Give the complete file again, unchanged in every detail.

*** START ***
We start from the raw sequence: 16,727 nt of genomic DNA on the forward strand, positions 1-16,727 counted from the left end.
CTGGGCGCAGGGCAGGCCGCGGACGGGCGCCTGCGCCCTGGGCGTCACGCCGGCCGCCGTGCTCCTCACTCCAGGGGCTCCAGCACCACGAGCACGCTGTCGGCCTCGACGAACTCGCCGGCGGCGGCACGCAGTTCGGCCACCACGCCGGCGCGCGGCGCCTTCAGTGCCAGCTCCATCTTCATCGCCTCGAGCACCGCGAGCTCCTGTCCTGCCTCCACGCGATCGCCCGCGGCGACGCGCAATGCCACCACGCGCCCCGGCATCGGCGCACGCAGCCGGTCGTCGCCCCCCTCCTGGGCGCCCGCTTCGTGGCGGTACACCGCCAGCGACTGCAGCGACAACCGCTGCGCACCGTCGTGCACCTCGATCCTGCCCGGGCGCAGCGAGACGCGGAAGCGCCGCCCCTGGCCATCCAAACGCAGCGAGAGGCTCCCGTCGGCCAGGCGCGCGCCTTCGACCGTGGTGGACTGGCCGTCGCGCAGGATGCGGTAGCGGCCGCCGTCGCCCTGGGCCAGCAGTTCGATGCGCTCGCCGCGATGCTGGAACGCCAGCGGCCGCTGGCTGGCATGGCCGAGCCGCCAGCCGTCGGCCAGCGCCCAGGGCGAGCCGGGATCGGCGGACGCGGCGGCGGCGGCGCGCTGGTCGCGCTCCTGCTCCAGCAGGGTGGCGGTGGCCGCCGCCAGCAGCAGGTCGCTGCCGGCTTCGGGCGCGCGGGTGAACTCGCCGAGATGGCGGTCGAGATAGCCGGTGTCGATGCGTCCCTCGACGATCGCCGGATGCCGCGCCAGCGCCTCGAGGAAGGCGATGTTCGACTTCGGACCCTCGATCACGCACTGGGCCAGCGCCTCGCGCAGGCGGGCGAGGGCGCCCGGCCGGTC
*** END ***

We start from the raw sequence: 16,727 nt of genomic DNA on the forward strand, positions 1-16,727 counted from the left end.
CTGGGCGCAGGGCAGGCCGCGGACGGGCGCCTGCGCCCTGGGCGTCACGCCGGCCGCCGTGCTCCTCACTCCAGGGGCTCCAGCACCACGAGCACGCTGTCGGCCTCGACGAACTCGCCGGCGGCGGCACGCAGTTCGGCCACCACGCCGGCGCGCGGCGCCTTCAGTGCCAGCTCCATCTTCATCGCCTCGAGCACCGCGAGCTCCTGTCCTGCCTCCACGCGATCGCCCGCGGCGACGCGCAATGCCACCACGCGCCCCGGCATCGGCGCACGCAGCCGGTCGTCGCCCCCCTCCTGGGCGCCCGCTTCGTGGCGGTACACCGCCAGCGACTGCAGCGACAACCGCTGCGCACCGTCGTGCACCTCGATCCTGCCCGGGCGCAGCGAGACGCGGAAGCGCCGCCCCTGGCCATCCAAACGCAGCGAGAGGCTCCCGTCGGCCAGGCGCGCGCCTTCGACCGTGGTGGACTGGCCGTCGCGCAGGATGCGGTAGCGGCCGCCGTCGCCCTGGGCCAGCAGTTCGATGCGCTCGCCGCGATGCTGGAACGCCAGCGGCCGCTGGCTGGCATGGCCGAGCCGCCAGCCGTCGGCCAGCGCCCAGGGCGAGCCGGGATCGGCGGACGCGGCGGCGGCGGCGCGCTGGTCGCGCTCCTGCTCCAGCAGGGTGGCGGTGGCCGCCGCCAGCAGCAGGTCGCTGCCGGCTTCGGGCGCGCGGGTGAACTCGCCGAGATGGCGGTCGAGATAGCCGGTGTCGATGCGTCCCTCGACGATCGCCGGATGCCGCGCCAGCGCCTCGAGGAAGGCGATGTTCGACTTCGGACCCTCGATCACGCACTGGGCCAGCGCCTCGCGCAGGCGGGCGAGGGCGCCCGGCCGGTC